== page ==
Jimmy drives to a dark house and stores his keys and cell phone in a mailbox. He steps inside and we hear Chuck typing something that needs to be translated – a new identity for his younger brother, I can’t be sure. Jimmy tries to convince his older brother to cash out of the firm, but Chuck insists he’s going to beat this electromagnetism paranoia. We start to see the glaring differences between brothers. Although Chuck is now a recluse due to his supposed mental illness, he maintains to be a rather honourable lawyer (there’s such a thing?). He worries about his clients, his staff, and all the people who have no legal representation. Jimmy’s perspective is a little different. He’s tired of being paid pennies for his work as a public defender. “Money is not beside the point. Money is the point.”

Chuck tries to convince Jimmy to change his name and dissociate from the partner name. He brings up professional courtesy, but all Jimmy worries about is the fact that his brother’s broke and he doesn’t have the means to support Chuck’s strange, hermetic lifestyle. They continue to argue and Chuck finally asks his brother, “wouldn’t you rather build your own identity? Why ride on someone else’s coattails?”

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Jimmy is in the skate park and find the two boys from the day prior. He tells them the story of Cicero Illinois’ Slippin’ Jimmy, who collected up to eight grand from planned collisions. He arranges a hit with Betsy’s medium sandalwood (baby-poop brown) station wagon. It doesn’t go according to plan though when Betsy hits and runs. The skateboarders tail behind a truck and follow her car. They immediately drop Jimmy as their lawyer once they learn they’ve fallen into the honeypot, and now they stood to gain more money for the felony. Once the station wagon’s parked on a driveway, the skateboarders call out the driver. Instead of white, middle-aged, suburban Betsy, it’s a Hispanic older woman. “You felonied my brother!” But the woman no habla English, so they follow her inside.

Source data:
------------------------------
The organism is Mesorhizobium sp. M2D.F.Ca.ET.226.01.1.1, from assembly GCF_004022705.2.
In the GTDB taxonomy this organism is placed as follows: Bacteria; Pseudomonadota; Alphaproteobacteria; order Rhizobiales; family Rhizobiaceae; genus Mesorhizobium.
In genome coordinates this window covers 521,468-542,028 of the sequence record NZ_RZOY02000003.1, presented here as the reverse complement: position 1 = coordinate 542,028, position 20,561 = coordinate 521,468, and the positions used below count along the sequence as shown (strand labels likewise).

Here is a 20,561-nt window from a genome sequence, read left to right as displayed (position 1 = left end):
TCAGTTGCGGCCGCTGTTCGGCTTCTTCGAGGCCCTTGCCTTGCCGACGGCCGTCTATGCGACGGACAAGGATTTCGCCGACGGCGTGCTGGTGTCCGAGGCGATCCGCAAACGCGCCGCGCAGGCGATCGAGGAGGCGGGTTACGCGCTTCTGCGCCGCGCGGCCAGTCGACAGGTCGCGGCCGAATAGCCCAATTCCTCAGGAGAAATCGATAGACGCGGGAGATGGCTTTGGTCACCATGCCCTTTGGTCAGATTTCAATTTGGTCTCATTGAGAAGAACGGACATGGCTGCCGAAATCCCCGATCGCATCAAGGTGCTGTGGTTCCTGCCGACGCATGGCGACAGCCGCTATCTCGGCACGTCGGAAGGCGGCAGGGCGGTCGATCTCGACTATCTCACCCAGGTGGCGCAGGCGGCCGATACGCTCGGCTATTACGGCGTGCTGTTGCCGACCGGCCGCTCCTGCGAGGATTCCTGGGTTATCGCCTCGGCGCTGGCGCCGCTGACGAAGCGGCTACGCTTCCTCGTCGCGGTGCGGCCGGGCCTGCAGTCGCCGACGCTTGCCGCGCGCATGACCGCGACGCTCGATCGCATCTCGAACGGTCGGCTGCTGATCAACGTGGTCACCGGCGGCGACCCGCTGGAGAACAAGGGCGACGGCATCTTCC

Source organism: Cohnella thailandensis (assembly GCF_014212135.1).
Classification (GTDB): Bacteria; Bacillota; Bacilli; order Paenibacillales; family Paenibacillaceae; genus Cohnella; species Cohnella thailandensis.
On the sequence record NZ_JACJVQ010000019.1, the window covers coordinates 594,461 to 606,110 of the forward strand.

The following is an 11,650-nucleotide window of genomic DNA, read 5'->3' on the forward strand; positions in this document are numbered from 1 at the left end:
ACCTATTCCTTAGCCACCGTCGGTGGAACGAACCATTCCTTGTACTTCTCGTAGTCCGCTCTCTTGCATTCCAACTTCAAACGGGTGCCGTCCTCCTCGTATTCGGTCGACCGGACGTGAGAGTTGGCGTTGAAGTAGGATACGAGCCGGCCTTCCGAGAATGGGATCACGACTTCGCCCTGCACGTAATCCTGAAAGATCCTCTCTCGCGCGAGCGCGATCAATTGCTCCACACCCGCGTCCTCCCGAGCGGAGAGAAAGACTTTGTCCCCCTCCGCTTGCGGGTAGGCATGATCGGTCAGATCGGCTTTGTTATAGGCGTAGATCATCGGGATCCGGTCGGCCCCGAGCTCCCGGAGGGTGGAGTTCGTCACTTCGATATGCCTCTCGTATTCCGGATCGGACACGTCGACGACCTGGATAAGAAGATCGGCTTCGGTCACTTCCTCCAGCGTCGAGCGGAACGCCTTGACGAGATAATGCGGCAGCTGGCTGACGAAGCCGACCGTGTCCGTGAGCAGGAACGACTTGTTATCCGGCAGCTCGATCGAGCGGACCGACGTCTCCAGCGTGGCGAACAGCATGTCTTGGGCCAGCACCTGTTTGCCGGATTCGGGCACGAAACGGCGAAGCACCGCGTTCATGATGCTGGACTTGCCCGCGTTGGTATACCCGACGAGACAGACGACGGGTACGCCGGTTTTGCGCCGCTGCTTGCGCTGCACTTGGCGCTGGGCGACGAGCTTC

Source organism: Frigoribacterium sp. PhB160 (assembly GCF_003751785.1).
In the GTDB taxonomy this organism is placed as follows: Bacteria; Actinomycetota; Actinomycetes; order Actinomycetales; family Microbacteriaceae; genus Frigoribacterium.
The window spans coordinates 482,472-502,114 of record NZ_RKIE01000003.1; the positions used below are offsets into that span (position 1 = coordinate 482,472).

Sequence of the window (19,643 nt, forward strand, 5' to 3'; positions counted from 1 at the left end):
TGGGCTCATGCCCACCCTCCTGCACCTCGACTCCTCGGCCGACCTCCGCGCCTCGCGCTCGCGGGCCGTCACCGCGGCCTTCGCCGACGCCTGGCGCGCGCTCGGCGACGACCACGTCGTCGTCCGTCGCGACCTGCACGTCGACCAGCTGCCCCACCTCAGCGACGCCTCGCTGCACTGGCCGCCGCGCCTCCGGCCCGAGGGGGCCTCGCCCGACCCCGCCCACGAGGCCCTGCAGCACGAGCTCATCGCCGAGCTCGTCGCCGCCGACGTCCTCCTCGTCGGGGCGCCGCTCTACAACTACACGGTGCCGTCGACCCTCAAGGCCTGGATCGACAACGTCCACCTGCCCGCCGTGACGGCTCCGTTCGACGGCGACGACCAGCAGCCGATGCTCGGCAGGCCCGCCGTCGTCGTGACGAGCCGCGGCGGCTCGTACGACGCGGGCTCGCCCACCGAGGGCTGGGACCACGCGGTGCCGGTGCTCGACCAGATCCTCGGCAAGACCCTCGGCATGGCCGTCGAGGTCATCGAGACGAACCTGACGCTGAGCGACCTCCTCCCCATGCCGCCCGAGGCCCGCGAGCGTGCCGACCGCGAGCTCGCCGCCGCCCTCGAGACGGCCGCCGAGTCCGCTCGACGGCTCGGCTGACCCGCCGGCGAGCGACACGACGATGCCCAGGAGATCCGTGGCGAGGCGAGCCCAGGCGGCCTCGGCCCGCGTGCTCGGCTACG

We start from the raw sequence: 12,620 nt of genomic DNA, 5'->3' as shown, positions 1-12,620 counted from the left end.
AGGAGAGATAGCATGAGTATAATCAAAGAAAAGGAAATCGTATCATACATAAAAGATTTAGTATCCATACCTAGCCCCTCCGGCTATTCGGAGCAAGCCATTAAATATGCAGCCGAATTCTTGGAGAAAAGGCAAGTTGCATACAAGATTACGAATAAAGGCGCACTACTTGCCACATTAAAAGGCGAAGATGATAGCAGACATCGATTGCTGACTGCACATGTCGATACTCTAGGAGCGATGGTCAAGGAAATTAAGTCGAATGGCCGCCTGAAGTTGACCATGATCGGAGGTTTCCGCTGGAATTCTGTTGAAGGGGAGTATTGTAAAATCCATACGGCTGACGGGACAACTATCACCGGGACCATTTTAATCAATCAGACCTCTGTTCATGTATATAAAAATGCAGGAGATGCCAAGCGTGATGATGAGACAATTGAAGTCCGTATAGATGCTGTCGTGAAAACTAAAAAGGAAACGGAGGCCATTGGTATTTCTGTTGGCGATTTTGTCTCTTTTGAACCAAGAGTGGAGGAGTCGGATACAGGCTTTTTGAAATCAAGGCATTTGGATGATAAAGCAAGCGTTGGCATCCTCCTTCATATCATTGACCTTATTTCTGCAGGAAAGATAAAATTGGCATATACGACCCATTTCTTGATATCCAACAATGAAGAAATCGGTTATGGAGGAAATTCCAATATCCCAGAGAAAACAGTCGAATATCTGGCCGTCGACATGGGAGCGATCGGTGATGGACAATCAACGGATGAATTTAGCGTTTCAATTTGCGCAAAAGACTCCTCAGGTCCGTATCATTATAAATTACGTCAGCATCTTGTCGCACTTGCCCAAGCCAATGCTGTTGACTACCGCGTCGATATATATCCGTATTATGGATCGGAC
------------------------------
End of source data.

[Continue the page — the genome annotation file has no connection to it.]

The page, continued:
The scene cuts back to Jimmy, who, after numerous attempts starting his $200 yellow relic ($300 hooker not included), has found Betsy’s car and the boys’ skateboards. He pounds on the door, and a man pulls it open. It’s Turtle, I mean, Tuco Salamanca! He has a gun to Jimmy’s face, he pulls him into the house, and we fade to black.

Better Call Saul is definitely going on the DVR list.


Redheads Who Never Learned To Swim

In my last post I introduced the idea of starting The Pilot Project, where I would watch a pilot of a show on Netflix and detail my thoughts and reactions. My intention is not to review the episode and rate it from a scale of green unidentified splatter to a fresh tomato. Just consider it as a journalistic nonfiction writing prompt.

Earlier this evening, I decided to start of the project by checking out one of the classic American procedural dramas, Hawaii Five-O. Netflix told me this series started in 1968, which elicited a groan out of me. Right off the bat, I had a feeling this was going to be cheesy. Don’t get me wrong, I can appreciate a movie produced before I was born; but procedurals aren’t exactly noteworthy for aging gracefully.

Mr. Hennessy after a rough night.

Mr. Hennessy having trouble with a sausage stuffer.

Episode one titled Cocoon: Part 1 signifies the problems I may encounter as I take on this project. Watching only the pilot and forming an opinion isn’t really fair when the first episode is lacking any closure. Needless to say, I carried on and told myself I wouldn’t have to subject myself to Part 2 if I wasn’t into it. The episode opens up with some weird SCUBA experiment at some top-secret testing facility. Some guy with a pipe tells Wo Fat to get on with it. And Wo Fat does as told. He and the crew carry the mystery SCUBA guy, who we learn is called Mr. Hennessy (who probably was on the receiving end of insensitive jokes about his alcoholism), out of the pool and begin to check under the gas mask on his face. Ominous music plays and [spoiler alert] we see that Mr. Hennessy has dried-up toothpaste all over his eyes.